Causes and effects of enamel frit stress
The degree of damage caused by stress to enamel products is determined by the elasticity, compressive and tensile strength and thermal expansion of the enamel glaze. If the generated stress exceeds the compressive and tensile strength of the enamel, cracks or delamination will occur.
There are many reasons for permanent stress, the most important of which is the difference in thermal expansion coefficient between the enamel layer and the metal blank. When the cooling rate after firing remains unchanged, the larger the difference in expansion coefficient between the ceramic layer and the metal is. , The greater the permanent stress generated, the more likely to produce cracks; when the difference in expansion coefficient between the ceramic layer and the metal is not large, or even the same, the faster the cooling rate after firing, the greater the permanent stress generated Larger, the more easily the porcelain layer will crack or peel off.
The stress between the porcelain layer and the metal is also related to the softening temperature of the glaze and the elasticity of the porcelain layer. The higher the softening temperature of the enamel, the higher the temperature of the product when it is fired out of the furnace, the greater the temperature difference from high temperature to room temperature, and the greater the stress generated; if the enamel has better elasticity, the cushioning performance will be better, and the porcelain will be caused by stress. There is less chance of layer cracking. Secondly, the crack or de-porcelain of the porcelain layer caused by stress is also related to the thickness of the porcelain layer and the thickness of the metal embryo. When the thickness of the metal blank body is constant, the elasticity decreases as the thickness of the ceramic layer increases. Therefore, the chance of cracking or de-porcelain of the ceramic layer caused by permanent stress will also increase; when the thickness of the ceramic layer remains unchanged, As the thickness of the embryonic body increases, the chance of cracking or de-ceraming of the porcelain layer caused by permanent stress will decrease. In order to reduce the possibility of cracks or delamination, it is advantageous to appropriately reduce the thickness of the porcelain layer and increase the thickness of the body.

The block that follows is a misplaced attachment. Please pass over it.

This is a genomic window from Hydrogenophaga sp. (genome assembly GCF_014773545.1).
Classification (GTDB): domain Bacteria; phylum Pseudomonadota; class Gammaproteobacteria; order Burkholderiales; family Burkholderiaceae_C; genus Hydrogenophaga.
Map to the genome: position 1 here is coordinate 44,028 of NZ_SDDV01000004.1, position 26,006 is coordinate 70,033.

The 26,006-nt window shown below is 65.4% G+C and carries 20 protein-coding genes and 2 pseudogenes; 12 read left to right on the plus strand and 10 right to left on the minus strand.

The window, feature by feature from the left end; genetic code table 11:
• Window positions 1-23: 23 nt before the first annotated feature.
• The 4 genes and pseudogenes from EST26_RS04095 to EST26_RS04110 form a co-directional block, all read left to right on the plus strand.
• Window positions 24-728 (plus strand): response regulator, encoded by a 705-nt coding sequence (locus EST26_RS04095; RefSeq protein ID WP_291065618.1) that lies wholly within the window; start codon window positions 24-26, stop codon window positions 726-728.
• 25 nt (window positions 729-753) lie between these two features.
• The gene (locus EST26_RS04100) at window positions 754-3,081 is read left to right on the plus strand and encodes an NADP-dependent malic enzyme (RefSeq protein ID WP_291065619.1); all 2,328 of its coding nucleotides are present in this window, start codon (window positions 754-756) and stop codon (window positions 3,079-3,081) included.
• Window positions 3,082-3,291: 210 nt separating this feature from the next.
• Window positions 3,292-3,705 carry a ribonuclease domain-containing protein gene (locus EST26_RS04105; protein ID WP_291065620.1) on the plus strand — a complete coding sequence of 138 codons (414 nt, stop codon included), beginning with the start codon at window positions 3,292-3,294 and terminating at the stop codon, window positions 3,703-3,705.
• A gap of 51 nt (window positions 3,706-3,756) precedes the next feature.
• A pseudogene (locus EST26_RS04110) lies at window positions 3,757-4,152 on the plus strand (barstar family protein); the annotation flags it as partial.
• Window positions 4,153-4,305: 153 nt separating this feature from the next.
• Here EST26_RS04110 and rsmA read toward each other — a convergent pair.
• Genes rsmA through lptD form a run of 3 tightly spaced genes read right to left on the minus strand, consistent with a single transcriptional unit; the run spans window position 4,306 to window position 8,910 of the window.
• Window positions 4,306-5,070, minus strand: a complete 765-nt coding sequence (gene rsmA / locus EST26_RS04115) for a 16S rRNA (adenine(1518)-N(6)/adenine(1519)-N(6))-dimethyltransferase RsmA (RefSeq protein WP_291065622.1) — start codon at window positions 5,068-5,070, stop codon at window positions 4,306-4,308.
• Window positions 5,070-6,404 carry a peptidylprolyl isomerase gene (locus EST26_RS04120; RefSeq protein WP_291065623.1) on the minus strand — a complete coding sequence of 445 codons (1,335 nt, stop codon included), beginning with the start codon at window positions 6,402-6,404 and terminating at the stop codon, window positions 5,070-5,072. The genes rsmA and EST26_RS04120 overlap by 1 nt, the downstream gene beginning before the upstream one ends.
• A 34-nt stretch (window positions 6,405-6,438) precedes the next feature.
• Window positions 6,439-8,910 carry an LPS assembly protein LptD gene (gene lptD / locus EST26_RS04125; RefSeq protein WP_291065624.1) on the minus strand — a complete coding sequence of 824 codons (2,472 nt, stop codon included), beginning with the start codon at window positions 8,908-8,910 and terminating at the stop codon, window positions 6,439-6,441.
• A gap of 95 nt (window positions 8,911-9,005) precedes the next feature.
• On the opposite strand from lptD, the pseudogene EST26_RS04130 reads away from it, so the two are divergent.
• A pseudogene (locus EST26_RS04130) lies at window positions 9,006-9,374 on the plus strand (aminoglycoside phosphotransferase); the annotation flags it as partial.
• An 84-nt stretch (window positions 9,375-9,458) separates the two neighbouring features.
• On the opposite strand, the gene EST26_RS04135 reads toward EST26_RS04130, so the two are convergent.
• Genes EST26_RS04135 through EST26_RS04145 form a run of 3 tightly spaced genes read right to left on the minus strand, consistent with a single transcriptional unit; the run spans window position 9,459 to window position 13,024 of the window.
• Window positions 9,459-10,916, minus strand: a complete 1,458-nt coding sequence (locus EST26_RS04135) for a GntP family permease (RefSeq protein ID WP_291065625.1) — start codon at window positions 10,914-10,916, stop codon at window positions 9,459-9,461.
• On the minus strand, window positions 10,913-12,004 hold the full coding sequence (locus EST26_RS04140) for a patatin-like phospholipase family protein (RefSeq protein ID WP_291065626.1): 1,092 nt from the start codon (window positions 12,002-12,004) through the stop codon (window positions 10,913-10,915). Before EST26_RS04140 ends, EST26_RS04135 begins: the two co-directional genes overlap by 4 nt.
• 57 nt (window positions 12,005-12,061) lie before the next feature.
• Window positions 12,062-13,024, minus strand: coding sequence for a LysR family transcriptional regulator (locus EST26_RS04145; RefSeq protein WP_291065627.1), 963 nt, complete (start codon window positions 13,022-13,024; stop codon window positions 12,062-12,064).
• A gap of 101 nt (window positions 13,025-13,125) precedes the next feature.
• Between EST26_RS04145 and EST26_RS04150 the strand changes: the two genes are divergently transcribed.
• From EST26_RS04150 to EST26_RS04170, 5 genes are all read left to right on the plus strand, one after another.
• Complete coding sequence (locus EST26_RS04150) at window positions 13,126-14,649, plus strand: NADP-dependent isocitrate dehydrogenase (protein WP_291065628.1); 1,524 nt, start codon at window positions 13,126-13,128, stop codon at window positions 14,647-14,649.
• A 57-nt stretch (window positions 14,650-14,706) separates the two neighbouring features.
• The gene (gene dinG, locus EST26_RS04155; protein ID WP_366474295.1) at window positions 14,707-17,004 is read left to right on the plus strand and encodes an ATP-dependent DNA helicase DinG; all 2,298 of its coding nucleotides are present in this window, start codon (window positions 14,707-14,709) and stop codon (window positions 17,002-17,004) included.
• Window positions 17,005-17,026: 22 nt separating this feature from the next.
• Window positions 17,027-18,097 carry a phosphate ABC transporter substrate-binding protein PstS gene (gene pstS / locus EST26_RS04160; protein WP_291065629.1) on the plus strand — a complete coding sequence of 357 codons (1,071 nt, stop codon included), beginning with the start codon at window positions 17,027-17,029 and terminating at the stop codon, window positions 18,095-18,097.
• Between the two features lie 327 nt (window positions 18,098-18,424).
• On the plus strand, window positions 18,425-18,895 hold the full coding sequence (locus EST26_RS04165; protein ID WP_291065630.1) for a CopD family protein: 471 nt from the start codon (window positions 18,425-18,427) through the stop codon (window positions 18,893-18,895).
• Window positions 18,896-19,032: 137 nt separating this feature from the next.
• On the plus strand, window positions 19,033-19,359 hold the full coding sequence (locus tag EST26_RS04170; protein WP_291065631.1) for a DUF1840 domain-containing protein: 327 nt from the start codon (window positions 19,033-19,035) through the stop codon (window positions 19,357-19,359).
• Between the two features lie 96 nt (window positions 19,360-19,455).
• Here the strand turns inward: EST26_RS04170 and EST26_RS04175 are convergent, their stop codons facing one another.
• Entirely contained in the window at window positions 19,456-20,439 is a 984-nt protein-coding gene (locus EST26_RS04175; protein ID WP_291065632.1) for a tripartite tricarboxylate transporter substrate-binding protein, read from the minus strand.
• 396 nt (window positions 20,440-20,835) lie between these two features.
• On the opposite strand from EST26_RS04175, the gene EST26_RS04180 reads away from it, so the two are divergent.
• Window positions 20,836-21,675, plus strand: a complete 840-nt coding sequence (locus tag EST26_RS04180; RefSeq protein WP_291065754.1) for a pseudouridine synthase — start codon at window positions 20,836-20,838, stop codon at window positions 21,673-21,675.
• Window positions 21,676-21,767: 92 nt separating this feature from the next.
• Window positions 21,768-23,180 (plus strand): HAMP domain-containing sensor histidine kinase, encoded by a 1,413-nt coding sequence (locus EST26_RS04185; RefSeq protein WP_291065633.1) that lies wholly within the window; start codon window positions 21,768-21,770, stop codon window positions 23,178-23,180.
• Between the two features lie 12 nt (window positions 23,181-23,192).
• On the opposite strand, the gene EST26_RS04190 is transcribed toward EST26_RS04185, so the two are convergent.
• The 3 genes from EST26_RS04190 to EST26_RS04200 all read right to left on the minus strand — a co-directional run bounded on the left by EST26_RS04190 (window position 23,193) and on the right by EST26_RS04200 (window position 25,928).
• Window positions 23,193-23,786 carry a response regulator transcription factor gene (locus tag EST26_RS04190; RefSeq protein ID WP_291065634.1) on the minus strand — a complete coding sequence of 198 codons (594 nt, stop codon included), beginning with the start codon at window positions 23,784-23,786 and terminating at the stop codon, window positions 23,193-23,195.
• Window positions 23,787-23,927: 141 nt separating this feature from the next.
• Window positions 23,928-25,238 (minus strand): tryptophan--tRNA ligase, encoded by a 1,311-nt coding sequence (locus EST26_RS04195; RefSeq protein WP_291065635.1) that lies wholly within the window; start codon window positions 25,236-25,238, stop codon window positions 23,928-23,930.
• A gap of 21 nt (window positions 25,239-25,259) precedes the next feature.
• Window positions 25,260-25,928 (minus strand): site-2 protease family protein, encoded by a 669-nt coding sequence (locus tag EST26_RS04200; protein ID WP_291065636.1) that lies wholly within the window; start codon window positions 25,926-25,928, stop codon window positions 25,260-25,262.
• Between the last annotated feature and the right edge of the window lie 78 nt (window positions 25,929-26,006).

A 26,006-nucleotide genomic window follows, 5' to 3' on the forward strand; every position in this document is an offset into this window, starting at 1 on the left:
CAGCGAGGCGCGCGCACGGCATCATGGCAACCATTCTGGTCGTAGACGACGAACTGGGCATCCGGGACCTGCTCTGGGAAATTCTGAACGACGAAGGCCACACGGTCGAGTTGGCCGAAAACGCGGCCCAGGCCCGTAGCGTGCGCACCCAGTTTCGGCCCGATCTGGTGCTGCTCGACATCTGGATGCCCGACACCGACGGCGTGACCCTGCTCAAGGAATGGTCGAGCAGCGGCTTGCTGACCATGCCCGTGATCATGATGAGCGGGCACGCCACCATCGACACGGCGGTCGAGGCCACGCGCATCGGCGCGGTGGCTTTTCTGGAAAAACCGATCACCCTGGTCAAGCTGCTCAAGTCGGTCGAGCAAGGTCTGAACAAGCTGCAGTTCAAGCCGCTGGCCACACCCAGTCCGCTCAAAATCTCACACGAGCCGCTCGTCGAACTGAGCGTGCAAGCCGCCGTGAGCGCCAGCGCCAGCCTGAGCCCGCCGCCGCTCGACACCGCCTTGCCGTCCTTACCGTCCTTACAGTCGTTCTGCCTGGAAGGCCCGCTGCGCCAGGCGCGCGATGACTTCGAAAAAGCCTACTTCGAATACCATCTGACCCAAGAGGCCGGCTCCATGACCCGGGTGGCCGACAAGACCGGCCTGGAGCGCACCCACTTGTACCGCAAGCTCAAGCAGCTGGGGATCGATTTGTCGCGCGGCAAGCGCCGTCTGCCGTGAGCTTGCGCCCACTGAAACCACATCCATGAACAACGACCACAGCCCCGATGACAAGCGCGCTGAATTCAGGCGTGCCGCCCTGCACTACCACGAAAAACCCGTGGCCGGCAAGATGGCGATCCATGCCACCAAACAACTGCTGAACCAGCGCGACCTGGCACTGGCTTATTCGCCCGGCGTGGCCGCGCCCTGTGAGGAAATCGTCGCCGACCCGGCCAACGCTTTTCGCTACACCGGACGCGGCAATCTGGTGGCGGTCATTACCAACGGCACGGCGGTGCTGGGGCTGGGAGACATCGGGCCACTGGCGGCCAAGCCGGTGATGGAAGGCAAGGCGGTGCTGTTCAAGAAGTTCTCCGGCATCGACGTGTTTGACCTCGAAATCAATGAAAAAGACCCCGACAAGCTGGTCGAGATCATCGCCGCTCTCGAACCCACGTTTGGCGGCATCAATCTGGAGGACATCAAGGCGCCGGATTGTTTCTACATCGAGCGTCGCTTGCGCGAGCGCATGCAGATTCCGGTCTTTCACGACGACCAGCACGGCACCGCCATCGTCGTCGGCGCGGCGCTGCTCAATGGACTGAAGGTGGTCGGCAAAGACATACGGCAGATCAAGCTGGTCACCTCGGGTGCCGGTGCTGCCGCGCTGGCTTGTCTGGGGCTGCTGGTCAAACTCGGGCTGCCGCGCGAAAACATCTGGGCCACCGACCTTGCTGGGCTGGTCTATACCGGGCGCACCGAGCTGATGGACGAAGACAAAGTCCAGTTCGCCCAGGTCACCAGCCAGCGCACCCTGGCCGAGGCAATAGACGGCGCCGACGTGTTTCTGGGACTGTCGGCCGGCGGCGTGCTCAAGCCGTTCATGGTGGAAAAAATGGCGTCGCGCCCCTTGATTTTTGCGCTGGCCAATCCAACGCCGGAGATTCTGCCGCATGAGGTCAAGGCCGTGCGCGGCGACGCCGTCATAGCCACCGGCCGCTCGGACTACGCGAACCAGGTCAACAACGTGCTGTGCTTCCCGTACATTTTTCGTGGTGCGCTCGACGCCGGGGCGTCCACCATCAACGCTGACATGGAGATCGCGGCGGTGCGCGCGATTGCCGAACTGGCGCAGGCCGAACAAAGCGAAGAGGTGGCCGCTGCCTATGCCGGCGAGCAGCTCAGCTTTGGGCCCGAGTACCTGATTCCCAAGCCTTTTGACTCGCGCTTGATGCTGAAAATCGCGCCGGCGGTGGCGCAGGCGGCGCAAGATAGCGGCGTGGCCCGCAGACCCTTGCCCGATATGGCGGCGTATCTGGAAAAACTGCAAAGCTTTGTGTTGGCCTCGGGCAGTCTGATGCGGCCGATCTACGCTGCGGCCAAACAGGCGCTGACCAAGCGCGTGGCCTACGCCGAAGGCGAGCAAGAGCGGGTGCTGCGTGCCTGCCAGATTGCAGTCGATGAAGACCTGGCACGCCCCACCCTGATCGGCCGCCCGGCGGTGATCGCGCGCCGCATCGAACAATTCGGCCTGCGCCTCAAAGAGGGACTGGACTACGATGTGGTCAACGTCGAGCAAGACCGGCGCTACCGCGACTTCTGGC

The shape of the embryo body and the mechanical strength of the embryo body are also related to the cracking or de-ceraming of the porcelain layer caused by permanent stress. Generally speaking, if the shape is flat, especially the inner surface of the concave spherical shape, the ceramic layer is not easy to crack or de-porcelain, and the outer surface of the spherical shape is easy to de-porcelain. The chance of this kind of de-ceramic is also related to the radius of curvature of the spherical surface. The smaller the radius of curvature, the more chances of cracking or de-porosing of the porcelain layer caused by stress.
The magnitude of the temporary stress in the porcelain layer has a great relationship with the thermal conductivity of the enamel. When the product is in use, due to the poor thermal conductivity of the ceramic layer, uneven expansion or contraction will occur when heated or cooled unevenly, resulting in a large stress.